Mayo Clinic is happy to offer telemedicine as an option for patients interested in seeking care. Modern technology provides a virtual platform for health care providers and patients to initiate partnership in care in a secure, safe and convenient way.
From a New York Times article (May 5, 2020):
“Calling my patients at home, with or without video, has become my new normal. After 25 years of being a pediatrician, telemedicine is teaching me new ways to communicate with families.“
“I try to hear the mother above the babbling of her baby. And then to listen to the babbling of the baby. Is it joyful? Are there big breaths between the babbling?“
A federal government waiver, issued early in March, expanded the use of federally funded health insurance — Medicaid, Medicare and the Children’s Health Insurance Program — to pay for telemedicine visits. The goal was to allow more people with symptoms of illness to be heard, and sometimes also seen, by a health care provider without the risk of exposure to coronavirus at a doctor’s office or hospital.
The federal government has been expanding the use of telemedicine for years — but like so many changes in this pandemic, what used to take years to transform, we are now doing within weeks.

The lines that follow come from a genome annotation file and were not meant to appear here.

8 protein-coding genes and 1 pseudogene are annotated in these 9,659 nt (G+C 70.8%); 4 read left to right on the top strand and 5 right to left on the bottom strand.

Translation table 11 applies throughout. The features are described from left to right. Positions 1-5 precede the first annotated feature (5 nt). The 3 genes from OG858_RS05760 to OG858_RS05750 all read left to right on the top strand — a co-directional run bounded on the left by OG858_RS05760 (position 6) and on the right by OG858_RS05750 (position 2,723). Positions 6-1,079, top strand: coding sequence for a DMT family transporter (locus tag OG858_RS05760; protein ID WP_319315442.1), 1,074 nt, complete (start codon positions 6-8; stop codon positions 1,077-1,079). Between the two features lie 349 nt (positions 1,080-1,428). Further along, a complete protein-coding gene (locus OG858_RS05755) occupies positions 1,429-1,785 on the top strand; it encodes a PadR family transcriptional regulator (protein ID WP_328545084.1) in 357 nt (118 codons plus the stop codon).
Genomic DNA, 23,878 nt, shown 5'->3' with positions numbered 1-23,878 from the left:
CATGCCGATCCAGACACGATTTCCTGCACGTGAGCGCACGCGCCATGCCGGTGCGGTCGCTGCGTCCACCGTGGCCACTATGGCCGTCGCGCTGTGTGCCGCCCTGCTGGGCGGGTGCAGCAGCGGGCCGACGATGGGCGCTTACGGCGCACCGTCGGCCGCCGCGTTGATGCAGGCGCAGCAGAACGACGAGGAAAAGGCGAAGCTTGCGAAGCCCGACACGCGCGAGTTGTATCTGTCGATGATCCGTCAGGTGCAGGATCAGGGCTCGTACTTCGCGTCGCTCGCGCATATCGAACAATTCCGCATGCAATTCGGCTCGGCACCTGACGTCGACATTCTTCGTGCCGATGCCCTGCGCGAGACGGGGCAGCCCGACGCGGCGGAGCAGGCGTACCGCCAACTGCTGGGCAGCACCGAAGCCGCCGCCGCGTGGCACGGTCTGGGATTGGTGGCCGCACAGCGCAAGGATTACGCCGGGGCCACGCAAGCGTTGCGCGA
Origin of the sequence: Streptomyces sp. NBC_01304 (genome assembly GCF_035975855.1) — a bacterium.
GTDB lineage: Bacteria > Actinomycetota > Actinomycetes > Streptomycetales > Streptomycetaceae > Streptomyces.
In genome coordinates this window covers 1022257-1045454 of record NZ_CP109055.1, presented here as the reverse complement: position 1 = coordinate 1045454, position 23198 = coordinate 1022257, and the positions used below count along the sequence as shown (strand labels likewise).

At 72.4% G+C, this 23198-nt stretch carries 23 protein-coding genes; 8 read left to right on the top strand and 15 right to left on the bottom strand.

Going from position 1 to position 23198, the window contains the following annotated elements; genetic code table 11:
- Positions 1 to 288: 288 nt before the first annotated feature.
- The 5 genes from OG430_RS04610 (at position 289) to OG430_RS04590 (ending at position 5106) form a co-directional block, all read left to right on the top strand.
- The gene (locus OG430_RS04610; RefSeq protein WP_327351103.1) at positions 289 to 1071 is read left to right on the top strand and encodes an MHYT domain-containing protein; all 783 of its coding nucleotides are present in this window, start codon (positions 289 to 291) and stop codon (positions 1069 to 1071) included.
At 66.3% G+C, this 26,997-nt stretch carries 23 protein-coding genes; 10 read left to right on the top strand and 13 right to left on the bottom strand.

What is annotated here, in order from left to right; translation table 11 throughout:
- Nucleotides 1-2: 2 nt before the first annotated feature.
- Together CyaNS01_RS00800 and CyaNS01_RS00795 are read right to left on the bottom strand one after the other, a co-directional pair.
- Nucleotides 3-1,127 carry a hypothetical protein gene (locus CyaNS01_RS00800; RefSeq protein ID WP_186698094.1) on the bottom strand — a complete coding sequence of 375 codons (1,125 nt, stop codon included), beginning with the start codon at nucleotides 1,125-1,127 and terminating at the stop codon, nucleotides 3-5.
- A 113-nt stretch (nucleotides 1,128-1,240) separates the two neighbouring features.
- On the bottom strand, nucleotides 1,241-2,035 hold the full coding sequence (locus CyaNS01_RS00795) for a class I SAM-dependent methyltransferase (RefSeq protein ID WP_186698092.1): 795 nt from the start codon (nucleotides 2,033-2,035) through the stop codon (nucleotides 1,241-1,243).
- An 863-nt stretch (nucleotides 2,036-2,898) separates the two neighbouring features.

From Johns Hopkins Medicine (April 30, 2020):
“A lot of our pediatric divisions are now seeing 80% or more of their patients by video or telephone,” says Hughes.
The Children’s Center’s preparations for the virus and the disease it causes, COVID-19, were unwittingly sparked by pediatrician Helen Hughes and her early work in telemedicine outreach for pediatric subspecialists. In 2018, she spearheaded development of a telemedicine collaboration with the Talbot County Health Department on Maryland’s Eastern Shore.
The goal was to ease the burden of long treks to Johns Hopkins’ Baltimore campus for young patients — especially medically complex patients — for follow-up visits. At the time, she said, “This is where the future of health care is headed. Video technologies can allow us to do so many things for our patients without having to see them in person every time.”
The Children’s Center, notes Hughes, had been conducting between zero and eight video visits per month for the past two years. In the second half of March, after the coronavirus had clearly arrived, Johns Hopkins pediatricians and pediatric subspecialists saw 800 patients via telemedicine. That number increased to 1,400 telemedicine visits in the first half of April. Additionally, MyChart users in April jumped to 71%.